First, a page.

Solar on a home in Blacksburg, Virginia. Credit: Solar United Neighbors of Virginia

A new law updates a 2013 measure that gave homeowner associations power to impose “reasonable restrictions” on solar.

Aaron Sutch had a hunch that homeowner associations across Virginia were blocking a significant number of rooftop solar panel installations. And when a spreadsheet of data confirmed his suspicions, the renewable energy advocate rallied friends and foes to reverse the trend.

How did Sutch’s inclusive approach turn out?

It morphed into solar-friendlier legislation that Democratic Gov. Ralph Northam signed into law Wednesday. That’s not too shabby for somebody making his first stab at crafting legislation as the program director at Solar United Neighbors of Virginia.

In addition to coalescing environmental organizations, solar supporters and industry, Sutch bridged a yawning gap with representatives from community associations.  

“This was about building relationships,” he said. “I didn’t want it to be antagonistic. We wanted to address this together.”

The new law — which combines Senate Bill 504 and House Bill 414 — says association rules cannot require a homeowner to alter a rooftop solar configuration that would increase its cost by 5% or decrease its kilowatt-hour production by 10%.

Those specifics update and clarify a 2013 measure that allowed homeowner associations to impose “reasonable restrictions” on the size and placement of residential rooftop solar installation. 

“This gives a quantitative threshold to a term that was nebulous and so many shades of gray,” Sutch said. “The overarching message is that we want good installs and a degree of accountability.

“Nobody wants a crappy installation that looks like a bunch of tires up on the roof.”

Solar United Neighbors, a national nonprofit, views rooftop solar as the cornerstone of creating an equitable, democratic energy system in communities.

Pia Trigiani, an attorney who specializes in community associations, worked with Sutch’s allies to define the parameters for reasonable restrictions.

“We settled on this and it’s a compromise,” said Trigiani, an attorney at MercerTrigiani in Alexandria. “The legislation is a good example of our efforts to cooperate and understand we live in a changing world where alternative energy like solar is becoming more common.”

Surveys show that people living in communities with covenants like having restrictions because they allow associations to take on bad actors, Trigiani said, adding that most residents don’t want those rules to be over the top.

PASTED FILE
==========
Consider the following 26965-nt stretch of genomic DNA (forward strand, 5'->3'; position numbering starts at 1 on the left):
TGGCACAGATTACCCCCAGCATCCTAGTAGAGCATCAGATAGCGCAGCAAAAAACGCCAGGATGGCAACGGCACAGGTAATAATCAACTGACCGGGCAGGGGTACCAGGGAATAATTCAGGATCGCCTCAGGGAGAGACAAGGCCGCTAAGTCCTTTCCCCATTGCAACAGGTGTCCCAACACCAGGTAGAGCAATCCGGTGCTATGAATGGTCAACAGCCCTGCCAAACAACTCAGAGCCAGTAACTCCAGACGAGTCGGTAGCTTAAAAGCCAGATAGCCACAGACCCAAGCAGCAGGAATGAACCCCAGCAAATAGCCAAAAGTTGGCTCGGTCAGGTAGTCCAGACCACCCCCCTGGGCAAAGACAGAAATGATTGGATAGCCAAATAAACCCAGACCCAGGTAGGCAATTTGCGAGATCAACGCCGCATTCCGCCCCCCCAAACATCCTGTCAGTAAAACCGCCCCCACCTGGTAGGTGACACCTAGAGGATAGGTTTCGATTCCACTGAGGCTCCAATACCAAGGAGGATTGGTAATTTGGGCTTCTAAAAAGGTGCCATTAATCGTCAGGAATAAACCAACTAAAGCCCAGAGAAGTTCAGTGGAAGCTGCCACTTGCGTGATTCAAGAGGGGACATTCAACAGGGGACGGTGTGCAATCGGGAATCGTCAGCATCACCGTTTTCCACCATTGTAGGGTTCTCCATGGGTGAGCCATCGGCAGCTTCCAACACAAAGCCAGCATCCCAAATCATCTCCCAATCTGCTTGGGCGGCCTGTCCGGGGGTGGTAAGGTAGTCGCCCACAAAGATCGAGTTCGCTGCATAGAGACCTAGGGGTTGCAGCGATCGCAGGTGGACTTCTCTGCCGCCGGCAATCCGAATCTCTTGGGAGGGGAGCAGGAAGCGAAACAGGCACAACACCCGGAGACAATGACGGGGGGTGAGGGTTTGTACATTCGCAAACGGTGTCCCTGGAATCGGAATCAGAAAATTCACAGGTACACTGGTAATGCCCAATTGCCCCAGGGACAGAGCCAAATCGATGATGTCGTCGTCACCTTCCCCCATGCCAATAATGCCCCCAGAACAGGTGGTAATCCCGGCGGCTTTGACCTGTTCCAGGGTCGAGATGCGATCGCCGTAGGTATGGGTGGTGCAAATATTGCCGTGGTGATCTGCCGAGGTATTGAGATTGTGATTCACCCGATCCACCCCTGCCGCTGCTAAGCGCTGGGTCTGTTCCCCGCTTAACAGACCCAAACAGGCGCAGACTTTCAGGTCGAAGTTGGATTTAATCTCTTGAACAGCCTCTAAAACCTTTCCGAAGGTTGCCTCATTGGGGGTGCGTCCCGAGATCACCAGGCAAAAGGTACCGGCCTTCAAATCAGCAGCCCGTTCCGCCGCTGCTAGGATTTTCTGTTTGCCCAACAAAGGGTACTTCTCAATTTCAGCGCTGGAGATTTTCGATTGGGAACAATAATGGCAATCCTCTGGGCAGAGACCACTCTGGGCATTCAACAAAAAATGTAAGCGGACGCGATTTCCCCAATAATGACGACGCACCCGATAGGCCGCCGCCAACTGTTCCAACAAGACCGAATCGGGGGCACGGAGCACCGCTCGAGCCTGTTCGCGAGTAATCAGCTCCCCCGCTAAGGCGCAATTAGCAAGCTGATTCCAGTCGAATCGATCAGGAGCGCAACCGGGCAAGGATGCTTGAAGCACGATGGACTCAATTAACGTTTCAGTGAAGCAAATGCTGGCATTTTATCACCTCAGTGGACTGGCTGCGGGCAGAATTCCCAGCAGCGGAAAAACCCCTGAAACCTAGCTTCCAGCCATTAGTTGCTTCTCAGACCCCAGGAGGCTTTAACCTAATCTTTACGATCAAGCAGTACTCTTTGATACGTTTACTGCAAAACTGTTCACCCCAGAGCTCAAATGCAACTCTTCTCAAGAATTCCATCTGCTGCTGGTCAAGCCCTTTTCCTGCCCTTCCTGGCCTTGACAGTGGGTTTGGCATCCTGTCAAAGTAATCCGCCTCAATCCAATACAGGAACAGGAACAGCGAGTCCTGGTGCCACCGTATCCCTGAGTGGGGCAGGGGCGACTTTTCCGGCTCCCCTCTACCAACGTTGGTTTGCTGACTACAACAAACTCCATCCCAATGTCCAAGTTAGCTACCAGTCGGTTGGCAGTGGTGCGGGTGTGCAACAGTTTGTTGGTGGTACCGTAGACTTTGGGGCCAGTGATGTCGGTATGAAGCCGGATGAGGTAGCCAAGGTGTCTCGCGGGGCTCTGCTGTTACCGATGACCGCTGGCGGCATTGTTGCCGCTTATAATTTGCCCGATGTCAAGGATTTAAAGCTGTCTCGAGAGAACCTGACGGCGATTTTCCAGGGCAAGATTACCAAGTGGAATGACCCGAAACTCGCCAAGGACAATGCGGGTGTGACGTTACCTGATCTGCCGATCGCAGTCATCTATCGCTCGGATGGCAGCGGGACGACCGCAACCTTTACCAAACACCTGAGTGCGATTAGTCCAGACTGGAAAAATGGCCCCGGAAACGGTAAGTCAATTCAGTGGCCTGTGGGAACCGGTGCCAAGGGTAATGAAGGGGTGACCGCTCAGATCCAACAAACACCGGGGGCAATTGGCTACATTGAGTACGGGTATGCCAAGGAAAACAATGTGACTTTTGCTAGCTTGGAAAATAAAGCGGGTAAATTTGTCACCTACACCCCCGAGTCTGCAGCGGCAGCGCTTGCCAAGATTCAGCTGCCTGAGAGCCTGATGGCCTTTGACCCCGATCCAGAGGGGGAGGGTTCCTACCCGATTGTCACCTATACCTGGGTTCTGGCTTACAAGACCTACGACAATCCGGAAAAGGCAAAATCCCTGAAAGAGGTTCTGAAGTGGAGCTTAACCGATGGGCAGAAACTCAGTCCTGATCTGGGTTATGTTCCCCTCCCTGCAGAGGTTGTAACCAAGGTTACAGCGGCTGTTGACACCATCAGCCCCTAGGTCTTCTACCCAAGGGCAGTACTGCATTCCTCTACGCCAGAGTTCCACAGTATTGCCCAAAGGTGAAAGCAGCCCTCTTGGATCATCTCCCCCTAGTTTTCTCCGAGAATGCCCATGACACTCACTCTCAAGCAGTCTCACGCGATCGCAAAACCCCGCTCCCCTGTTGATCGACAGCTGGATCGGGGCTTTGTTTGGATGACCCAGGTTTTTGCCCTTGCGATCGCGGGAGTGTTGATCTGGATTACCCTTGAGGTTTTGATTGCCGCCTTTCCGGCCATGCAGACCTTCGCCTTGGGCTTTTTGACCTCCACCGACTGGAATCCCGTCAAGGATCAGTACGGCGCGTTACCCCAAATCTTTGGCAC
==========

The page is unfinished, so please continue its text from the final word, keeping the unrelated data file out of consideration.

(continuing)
Associations have rules to defend the rights of all homeowners, she said, not to pick on the ones who are challenged on their solar installation plans. 

“I’m not a restrictive covenant zealot,” Trigiani said. “I see the benefits and I understand the complexities. What we argue for is protection of contractual obligations.”

Lawyer Matthew Gooch, a former assistant attorney general who offered guidance to Sutch’s coalition, said challenging a solar blockage is expensive because homeowners have to pay legal fees. Then, a judge or jury decides the fate of their case.

“This takes all of that away and lays down a quantitative marker for what is unreasonable,” said Gooch, of ReisingerGooch in Richmond. 

“It’s a quantum leap forward for people in homeowner associations who want to install solar. It’s a good thing for public policy in Virginia to have this legal clarity.”

Doing the math

Sutch heard grumblings from solar developers about their battles with homeowner associations when he began working for Solar United Neighbors in 2014.

Developers often vented on the nonprofit’s email exchange about how associations across the state blocked panel installations or dictated that panels had to go on the back of a house so they weren’t visible from the street. That bumped up the size — and price — of a project because northern exposure isn’t optimal for capturing sunlight.

A spreadsheet Sutch compiled covering more than five years of data revealed that associations had blocked 300 solar installations, which amounted to a $7 million loss for industry. 

“And that’s a conservative estimate,” Sutch said about the information he gathered via an informal poll. “For every homeowner who is blocked, there are two or three neighbors who won’t even try for solar because they just assume their homeowner association won’t allow it.

“Association restrictions block more solar on homes than any other policy in Virginia.”